https://www.youtube.com/watch?v=lvfRpvwUl70 

And where did that bluesy lead fiddle style come from, if not from direct imitation of Black fiddlers?  

I think the mandolin offbeat "chop" comes from Bill Monroe hearing Slavic tamburitza bands when he worked the oil refineries in southern Indiana. 

On the other hand, genuine "ancient tones" *were *present in early bluegrass music. But they are not what they are generally taken to be. But that is a topic for another time and place. 

Nice to see it lively around here these days.



Tony Thomas MFA Black Banjoist said:


Bluegrass in its explanations of itself particularly by Monroe and Scruggs, founding voices, tries to give itself the view as the continuation of the "ancient tones" as Monroe puts it, a continuation of older music, a kind of traditional music, when it is actually a radical departure from the older music, a progressive synthesis deeply interested by pop Jazz, and other innovative musical features.  Bluegrass "founders" are quick to talk about traditional sourcesm, but they are fairly dishonest or hiding their lineages from the developments in commercial professional hillbilly music becoming country music across the 1930s and 1940s.  Monroe will (sorry I think of big Mon as still  alive I meant would)  never talk about the Prairie Ramblers for example, and in private Scruggs would talk about how he was deeply influenced by South and North Carolina banjo pickers who applied classic banjo to old time and ragtime and could still play their pieces note for note in the 80s and 90s, but wants you to believe his style crystalized out of folk tradition.   But all of that is pretty much in the essay.

I like and play a lot of bluegrass especially on guitar, nothing wrong with it, but it is a progressive movement even though it tries to claim it is traditional,


Jody Stecher said:

There are two things here I don't understand and one thing I partially disagree with. What pretense re bluegrass are you referring to?  And what are the popular mystified ideas of revivalists? 

I don't entirely agree about classic banjo being revivalism, at least not in the UK. It's true it nearly died out but of those still playing nearly all can trace a lineage of learning and teaching to late 19th and early 20th century American banjoists who visited the UK and took students.  This includes the Bohee Brothers who were not only Black, but —and this fascinates me — Canadians.

Tony Thomas MFA Black Banjoist said:

Well,  as a music historian particularly about the history of the banjo and African American history of the banjo in particular, it would be impossible for me to do a competent job without considering the issue of revivalism, and observing the attitudes that seem to issue from it, because most concern with the banjo and its history and what some call "folk" music stem from revivalist sources.  Even though Bluegrass is not actually a revivalist music, very huge portions of it especially its founding figures like Monroe and Scruggs and Stanley,  try to drape it with that pretense even though it is essentially a modernist progressive music.  The rest of the banjo world really flows out of the folk and old time and to a lesser extent blues revival.  Even the contemporary  "Classic Banjo" movement is really an example of revivalism.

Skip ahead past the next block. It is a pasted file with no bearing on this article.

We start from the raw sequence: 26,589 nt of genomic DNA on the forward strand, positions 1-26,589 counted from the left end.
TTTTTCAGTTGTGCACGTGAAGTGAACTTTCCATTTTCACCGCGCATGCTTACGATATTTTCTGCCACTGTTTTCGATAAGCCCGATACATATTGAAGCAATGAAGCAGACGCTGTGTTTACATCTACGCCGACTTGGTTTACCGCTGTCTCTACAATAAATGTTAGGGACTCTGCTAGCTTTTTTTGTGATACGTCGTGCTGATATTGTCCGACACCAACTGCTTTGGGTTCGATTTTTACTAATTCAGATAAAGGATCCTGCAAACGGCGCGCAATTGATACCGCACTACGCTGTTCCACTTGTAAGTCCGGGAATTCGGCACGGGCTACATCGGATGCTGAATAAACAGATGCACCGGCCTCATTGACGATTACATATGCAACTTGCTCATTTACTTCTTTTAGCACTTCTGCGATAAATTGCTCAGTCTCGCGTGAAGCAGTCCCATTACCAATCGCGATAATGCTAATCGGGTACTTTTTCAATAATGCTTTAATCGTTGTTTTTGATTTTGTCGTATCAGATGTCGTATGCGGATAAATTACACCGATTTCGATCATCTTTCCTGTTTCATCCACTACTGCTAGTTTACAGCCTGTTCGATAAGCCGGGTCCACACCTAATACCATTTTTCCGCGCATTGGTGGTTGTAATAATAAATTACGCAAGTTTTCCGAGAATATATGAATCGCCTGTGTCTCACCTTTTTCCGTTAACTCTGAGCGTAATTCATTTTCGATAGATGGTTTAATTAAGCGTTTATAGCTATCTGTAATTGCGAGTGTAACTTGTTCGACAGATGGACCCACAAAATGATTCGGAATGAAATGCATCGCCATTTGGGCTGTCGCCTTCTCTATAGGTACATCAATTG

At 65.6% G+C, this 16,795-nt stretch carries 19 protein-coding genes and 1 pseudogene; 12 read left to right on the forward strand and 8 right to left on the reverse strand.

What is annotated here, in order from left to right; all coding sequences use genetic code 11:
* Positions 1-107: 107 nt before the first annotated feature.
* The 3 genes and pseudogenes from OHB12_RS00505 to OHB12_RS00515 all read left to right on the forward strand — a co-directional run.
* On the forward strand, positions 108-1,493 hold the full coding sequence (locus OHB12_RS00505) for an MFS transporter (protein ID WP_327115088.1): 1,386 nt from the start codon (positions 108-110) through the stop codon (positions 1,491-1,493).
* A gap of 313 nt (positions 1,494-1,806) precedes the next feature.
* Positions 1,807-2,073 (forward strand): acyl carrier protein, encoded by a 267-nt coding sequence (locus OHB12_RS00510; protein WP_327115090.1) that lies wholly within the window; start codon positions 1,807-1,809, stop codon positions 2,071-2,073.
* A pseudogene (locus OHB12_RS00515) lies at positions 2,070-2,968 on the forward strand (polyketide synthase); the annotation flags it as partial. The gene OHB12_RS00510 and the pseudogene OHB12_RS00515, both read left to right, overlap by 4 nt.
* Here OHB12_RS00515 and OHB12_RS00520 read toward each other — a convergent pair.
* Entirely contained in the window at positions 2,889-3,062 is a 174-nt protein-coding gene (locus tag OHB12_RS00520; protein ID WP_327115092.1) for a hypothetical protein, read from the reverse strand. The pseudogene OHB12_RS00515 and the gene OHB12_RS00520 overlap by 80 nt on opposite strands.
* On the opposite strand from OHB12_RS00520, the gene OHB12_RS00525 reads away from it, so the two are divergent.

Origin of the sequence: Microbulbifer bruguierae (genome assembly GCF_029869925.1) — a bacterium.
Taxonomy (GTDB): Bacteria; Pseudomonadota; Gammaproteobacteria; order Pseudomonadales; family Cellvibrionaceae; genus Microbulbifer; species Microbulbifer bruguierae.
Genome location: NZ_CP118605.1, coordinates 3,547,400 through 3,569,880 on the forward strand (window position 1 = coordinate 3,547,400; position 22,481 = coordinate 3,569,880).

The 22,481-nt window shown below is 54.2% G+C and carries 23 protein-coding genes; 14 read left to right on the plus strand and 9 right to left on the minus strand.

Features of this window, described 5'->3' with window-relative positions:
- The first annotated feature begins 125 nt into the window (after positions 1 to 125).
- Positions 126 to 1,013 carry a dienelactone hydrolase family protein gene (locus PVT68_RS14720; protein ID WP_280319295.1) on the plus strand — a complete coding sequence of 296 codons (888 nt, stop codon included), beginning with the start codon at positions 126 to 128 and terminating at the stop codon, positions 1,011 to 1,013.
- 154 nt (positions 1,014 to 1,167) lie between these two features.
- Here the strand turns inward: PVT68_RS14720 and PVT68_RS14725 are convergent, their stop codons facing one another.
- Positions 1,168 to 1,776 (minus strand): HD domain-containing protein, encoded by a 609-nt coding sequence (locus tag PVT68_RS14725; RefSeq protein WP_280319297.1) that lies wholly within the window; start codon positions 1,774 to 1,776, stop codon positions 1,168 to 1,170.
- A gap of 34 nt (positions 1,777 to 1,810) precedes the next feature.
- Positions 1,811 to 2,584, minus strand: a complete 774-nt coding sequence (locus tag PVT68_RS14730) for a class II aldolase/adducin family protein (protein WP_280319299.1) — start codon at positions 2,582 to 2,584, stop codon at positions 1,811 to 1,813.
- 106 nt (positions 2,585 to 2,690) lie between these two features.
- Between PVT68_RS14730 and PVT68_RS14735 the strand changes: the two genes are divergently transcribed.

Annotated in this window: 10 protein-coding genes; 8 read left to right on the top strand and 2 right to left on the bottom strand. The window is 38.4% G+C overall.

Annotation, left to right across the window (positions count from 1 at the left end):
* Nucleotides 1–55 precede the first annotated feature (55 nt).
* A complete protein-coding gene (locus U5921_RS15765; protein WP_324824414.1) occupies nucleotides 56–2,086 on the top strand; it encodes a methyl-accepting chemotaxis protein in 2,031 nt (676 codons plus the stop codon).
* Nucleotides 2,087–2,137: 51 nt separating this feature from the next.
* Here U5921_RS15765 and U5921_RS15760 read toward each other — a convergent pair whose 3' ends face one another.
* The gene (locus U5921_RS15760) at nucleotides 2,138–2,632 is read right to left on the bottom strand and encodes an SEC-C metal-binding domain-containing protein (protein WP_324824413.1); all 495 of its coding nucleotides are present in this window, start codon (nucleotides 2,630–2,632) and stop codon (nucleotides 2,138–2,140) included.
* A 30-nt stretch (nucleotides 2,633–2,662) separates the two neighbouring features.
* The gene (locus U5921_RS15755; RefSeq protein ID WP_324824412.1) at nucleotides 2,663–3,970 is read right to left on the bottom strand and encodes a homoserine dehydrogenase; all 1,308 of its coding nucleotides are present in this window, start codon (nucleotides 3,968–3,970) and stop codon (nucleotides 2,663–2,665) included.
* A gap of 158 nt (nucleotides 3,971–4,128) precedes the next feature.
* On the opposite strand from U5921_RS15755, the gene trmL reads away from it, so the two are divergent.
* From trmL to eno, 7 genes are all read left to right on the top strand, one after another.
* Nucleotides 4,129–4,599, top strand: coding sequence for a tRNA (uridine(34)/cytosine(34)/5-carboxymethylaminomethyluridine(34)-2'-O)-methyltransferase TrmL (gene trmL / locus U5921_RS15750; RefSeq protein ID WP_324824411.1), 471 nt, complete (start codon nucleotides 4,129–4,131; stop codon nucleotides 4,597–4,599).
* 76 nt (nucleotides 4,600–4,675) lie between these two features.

So it would be pretty irresponsible for someone who claims to be concerned with the history of the banjo and the discourses about it, not to be conscious of what is revivalism, how it may reflect distorted visions and how revivalst practice is different from other practice, especially if you are concerned with the social, economic, historical, and ideological aspects of music history and its discussion.

I would say in my case as someone who came out of the folk and then old time and blues revivalists of the 60s, confronting the difference between the mystified ideas popular in those revivalists and objective understanding of the music history of the banjo was a task I needed to make in my own thinking to do useful work.  Unfortunately, so much of the discussion that we have to make doing objective research about the banjo often confronts such distortions.
 
Patrick Garner said:

Have to admit I'm not terribly concerned with what "revivalists" and others have done, and who they've elevated or spotlighted. It's now a huge world and virtually anyone who ever recorded is available (unlike 20-30 yrs ago). Popularity runs in cycles and it's rarely worth railing at the contemporary paradigms. They'll pass and something new will become important. Musicians will continue to select what they find relevant. And we are no longer dependant on historians to wander through back lands to research who recorded what. Perhaps it's important to burn time correcting errors of emphasis, and pulling up forgotten players. And Tony, that sort of effort is good. But as noted earlier, it's railing against the current tide, which I assure you will retreat to be replaced by some new emphasis. 

And right back-atcha, Tony. Excellent analysis! I also agree with you. 

Tony Thomas MFA Black Banjoist said:

Nice post  Jody. 

I'll note that as the original poster, I meant for this to be an amusing thread--from beginning to end--and nothing more. It quickly diverged. For goodness sake, let's just enjoy music here, and not wander off.